The Supplementary Material for this article can be found online at: https://www.frontiersin.org/articles/10.3389/fneur.2020.00439/full#supplementary-material
Supplementary Material. Datasets.
2. Korja M, Silventoinen K, Laatikainen T, Jousilahti P, Salomaa V, Kaprio J. Cause-specific mortality of 1-year survivors of subarachnoid hemorrhage. Neurology. (2013) 80:481–6. doi: 10.1212/WNL.0b013e31827f0fb5
5. Baker CJ, Fiore AB, Connolly ES, Baker KZ, Solomon RA. Serum elastase and Alpha-1-antitrypsin levels in patients with ruptured and unruptured cerebral aneurysms. Neurosurgery. (1995) 37910:56–62. doi: 10.1097/00006123-199507000-00008
7. Frösen J. Smooth muscle cells and the formation, degeneration, and rupture of saccular intracranial aneurysm wall–a review of current pathophysiological knowledge. Transl Stroke Res. (2014) 5:347–56. doi: 10.1007/s12975-014-0340-3
8. Tulamo R, Frösen J, Junnikkala S, Paetau A, Pitkäniemi J, Kangasniemi M, et al. Complement activation associates with saccular cerebral artery aneurysm wall degeneration and rupture. Neurosurgery. (2006) 59:1069–76. doi: 10.1227/01.NEU.0000245598.84698.26
9. Tulamo R, Frösen J, Paetau A, Seitsonen S, Hernesniemi J, Niemelä M, et al. Lack of complement inhibitors in the outer intracranial artery aneurysm wall associates with complement terminal pathway activation. Am J Pathol. (2010) 177:3224–32. doi: 10.2353/ajpath.2010.091172
10. Tulamo R, Frösen J, Junnikkala S, Paetau A, Kangasniemi M, Peláez J, et al. Complement system becomes activated by the classical pathway in intracranial aneurysm walls. Lab Invest. (2010) 90:168–79. doi: 10.1038/labinvest.2009.133
13. Tanweer O, Wilson T, Metaxa E, Riina H, Meng H. A Comparative review of the hemodynamics and pathogenesis of cerebral and abdominal aortic aneurysms: lessons to learn from each other. J CerebroVasc Endovasc Neurosurg. (2014) 16:335–49. doi: 10.7461/jcen.2014.16.4.335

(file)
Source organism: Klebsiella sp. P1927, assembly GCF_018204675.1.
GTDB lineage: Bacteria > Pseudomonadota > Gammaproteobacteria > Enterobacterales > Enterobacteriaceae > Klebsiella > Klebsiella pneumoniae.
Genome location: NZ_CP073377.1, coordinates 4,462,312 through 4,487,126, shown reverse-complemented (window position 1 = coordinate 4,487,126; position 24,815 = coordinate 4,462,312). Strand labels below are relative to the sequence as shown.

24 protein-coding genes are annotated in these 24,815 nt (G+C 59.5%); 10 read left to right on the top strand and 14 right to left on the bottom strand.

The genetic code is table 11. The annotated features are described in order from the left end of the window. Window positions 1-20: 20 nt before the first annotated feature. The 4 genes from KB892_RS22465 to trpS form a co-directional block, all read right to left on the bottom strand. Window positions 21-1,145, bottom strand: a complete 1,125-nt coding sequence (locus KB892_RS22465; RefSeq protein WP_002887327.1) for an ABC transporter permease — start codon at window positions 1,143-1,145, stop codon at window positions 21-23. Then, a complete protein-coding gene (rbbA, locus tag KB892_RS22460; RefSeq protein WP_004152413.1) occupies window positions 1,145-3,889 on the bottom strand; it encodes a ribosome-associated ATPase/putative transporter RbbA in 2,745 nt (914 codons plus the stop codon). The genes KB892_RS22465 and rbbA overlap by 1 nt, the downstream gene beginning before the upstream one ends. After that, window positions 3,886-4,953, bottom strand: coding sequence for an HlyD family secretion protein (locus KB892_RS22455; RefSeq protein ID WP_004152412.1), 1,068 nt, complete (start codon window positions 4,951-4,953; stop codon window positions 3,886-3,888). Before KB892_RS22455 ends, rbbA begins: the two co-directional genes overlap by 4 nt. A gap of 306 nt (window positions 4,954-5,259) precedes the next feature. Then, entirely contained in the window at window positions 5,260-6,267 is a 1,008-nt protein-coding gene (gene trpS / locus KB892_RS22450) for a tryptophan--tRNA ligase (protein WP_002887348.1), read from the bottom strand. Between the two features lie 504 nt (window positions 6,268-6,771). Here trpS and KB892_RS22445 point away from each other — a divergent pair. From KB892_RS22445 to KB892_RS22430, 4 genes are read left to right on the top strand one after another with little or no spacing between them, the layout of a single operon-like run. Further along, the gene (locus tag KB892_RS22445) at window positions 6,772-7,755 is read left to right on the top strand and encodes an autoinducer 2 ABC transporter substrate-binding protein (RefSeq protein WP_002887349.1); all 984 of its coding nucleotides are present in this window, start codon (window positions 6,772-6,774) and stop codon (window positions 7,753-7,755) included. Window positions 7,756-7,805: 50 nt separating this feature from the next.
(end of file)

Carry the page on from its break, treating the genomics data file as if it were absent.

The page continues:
14. Weyand CM, Hicok KC, Hunder GG, Goronzy JJ. The HLA-DRB1 locus as a genetic component in giant cell arteritis: mapping of a disease-linked sequence motif to the antigen binding site of the HLA-DR molecule. J Clin Invest. (1992) 90:2355–61. doi: 10.1172/JCI116125
15. Aoki T, Kataoka H, Morimoto M, Nozaki K, Hashimoto N. Macrophage-derived matrix metalloproteinase-2 and−9 promote the progression of cerebral aneurysms in rats. Stroke. (2007) 38:162–9. doi: 10.1161/01.STR.0000252129.18605.c8
16. Frösen J, Piippo A, Paetau A, Kangasniemi M, Niemelä M, Hernesniemi J, et al. Remodeling of saccular cerebral artery aneurysm wall is associated with rupture: histological analysis of 24 unruptured and 42 ruptured cases. Stroke. (2004) 35:2287–93. doi: 10.1161/01.STR.0000140636.30204.da
17. Kosierkiewicz TA, Factor SM, Dickson DW. Immunocytochemical studies of atherosclerotic lesions of cerebral berry aneurysms. J Neuropathol Exp Neurol. (1994) 53:399–406. doi: 10.1097/00005072-199407000-00012
Keywords: complement, inflammation, subarachnoid hemorrhage, endovascular, aneurysm
Citation: Cordina SM, Afarian S, Gerthoffer WT, Martino A, Wilson R and Naritoku DK (2020) Novel in vivo Assessment of Unruptured Intracranial Aneurysm Inflammatory Factors. Front. Neurol. 11:439. doi: 10.3389/fneur.2020.00439
Received: 12 February 2020; Accepted: 24 April 2020;
Published: 03 June 2020.
Edited by:Ameer E. Hassan, UTRGV School of Medicine, United States
Reviewed by:Edgar A. Samaniego, University of Iowa, United States
Mikayel Grigoryan, Glendale Adventist Medical Center, United States
Copyright © 2020 Cordina, Afarian, Gerthoffer, Martino, Wilson and Naritoku. This is an open-access article distributed under the terms of the Creative Commons Attribution License (CC BY). The use, distribution or reproduction in other forums is permitted, provided the original author(s) and the copyright owner(s) are credited and that the original publication in this journal is cited, in accordance with accepted academic practice. No use, distribution or reproduction is permitted which does not comply with these terms.
*Correspondence: Steve M. Cordina, email@example.com